Among the ancillary images included in the E-memorial, a worthy addition would be an image of Eisenhower surrounded by celebrities. The designers could depict Eisenhower and a group of stars singing around a piano during the 1952 presidential campaign or Eisenhower’s filmed appearance on the Colgate Comedy Hour to kick off 1955’s Armed Forces Week. Then there is Eisenhower in white tie, grinning with Bob Hope, Jane Powell, and Pearl Bailey, or Eisenhower laughing with Arnold Palmer on the grounds of Augusta National Golf Club. In no way, of course, should these images rival the attention given to Eisenhower’s great achievements: the victory over European fascism, the peace in Korea, the booming postwar economy. However Eisenhower and his stars deserve their own commemorative treatment. Though the commission or his family might not agree, the images are as much a part of Eisenhower’s presidency as they are of the scrapbooks of these departed celebrities. As this book explains, they go hand-in-hand with Eisenhower’s commitment to the values and processes of democracy. They, too, should be engraved in our cultural memory.

To many, Dwight Eisenhower would be a surprising, even shocking, addition to the pantheon of celebrity-infused presidents and political campaigns. A humble plainsman, a soldier-citizen, a steadfast and grandfatherly head of state, he seems worlds away from such Hollywood-tinged presidents as John F. Kennedy, Ronald Reagan, and Bill Clinton. When we see Ike’s grainy black-and-white image reviewing American troops in London, when we recall his warnings about the military-industrial complex, we are inclined to see a model of integrity and foresight rather than theatrical charm. And yet, no matter how durable his accomplishments, no matter how penetrating his vision, Eisenhower gave celebrities a curious role in promoting him as a political candidate. Guided by television pioneers and Madison Avenue advertising executives whom insiders dubbed “Mad Men,” he cultivated scores of famous supporters as a way of building the kind of broad-based support that had eluded Republicans for twenty years.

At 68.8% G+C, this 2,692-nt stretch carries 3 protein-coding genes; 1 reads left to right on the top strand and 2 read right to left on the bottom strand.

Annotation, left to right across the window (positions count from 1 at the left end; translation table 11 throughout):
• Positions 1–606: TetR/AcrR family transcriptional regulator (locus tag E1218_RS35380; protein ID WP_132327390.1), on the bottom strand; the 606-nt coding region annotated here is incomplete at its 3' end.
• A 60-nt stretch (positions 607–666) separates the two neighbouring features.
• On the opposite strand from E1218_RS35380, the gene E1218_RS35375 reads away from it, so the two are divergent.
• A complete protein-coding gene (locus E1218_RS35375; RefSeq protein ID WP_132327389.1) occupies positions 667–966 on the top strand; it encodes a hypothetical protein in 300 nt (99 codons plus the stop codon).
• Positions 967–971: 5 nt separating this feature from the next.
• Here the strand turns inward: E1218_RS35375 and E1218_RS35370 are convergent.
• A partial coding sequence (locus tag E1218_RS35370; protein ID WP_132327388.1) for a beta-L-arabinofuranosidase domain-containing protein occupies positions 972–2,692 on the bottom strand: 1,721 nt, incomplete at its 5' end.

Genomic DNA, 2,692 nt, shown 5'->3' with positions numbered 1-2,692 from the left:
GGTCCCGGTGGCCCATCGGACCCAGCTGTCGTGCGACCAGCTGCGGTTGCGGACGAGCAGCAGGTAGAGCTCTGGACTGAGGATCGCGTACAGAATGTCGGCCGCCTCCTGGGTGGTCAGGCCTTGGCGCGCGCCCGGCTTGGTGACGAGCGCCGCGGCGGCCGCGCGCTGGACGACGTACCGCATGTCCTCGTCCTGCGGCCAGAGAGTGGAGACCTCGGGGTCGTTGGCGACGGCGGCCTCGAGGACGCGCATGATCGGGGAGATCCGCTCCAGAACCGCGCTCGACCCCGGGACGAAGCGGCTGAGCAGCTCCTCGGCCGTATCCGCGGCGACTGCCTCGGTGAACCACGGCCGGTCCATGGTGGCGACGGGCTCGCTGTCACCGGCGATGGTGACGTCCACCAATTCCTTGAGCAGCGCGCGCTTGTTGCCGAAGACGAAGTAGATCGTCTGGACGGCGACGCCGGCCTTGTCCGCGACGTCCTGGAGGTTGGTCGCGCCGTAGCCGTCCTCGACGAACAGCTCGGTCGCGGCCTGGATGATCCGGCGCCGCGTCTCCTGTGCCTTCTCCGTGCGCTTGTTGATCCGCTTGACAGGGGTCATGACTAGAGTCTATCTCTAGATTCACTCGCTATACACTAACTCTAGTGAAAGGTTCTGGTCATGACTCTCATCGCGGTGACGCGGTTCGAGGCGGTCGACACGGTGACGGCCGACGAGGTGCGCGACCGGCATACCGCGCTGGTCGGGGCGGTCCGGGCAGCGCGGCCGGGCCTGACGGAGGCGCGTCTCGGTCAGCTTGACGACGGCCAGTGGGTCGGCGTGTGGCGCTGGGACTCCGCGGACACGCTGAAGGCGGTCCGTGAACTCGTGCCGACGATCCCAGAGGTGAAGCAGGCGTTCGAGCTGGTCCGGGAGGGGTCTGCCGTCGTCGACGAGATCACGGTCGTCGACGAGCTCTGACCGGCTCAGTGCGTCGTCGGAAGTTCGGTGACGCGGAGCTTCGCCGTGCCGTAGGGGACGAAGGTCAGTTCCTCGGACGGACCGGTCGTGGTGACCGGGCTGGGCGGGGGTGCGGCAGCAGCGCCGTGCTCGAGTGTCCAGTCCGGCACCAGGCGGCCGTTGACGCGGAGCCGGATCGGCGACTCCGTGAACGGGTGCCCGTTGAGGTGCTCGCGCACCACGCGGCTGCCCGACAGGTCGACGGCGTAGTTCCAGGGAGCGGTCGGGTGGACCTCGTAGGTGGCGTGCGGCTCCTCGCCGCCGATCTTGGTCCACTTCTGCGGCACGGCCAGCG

Eisenhower’s presidential campaigns were so saturated with stardom that they would astonish many Americans today. Broadway stars performed at jam-packed Madison Square Garden rallies designed to drum up enthusiasm for his candidacy. Roy Disney created an animated television commercial, and Irving Berlin composed a campaign theme song, turning the phrase “I Like Ike” into the most memorable political slogan in American history. Popular figures from the world of sports appeared at fundraising dinners and in television commercials touting Eisenhower’s record. Working with Madison Avenue executives, actors and actresses gave press conferences extolling the benefits of an Eisenhower presidency. Critics complained that all the advertisements and endorsements risked turning Eisenhower into a commodity, as if he were a carton of Lucky Strike cigarettes being plugged by comedian Jack Benny. Far from objecting, Ike’s advisers invited such comparisons. As they described it, their job was to merchandise the man who was at once their client, their product, and their candidate. Television advertising, they explained, simply extended the reach of democracy.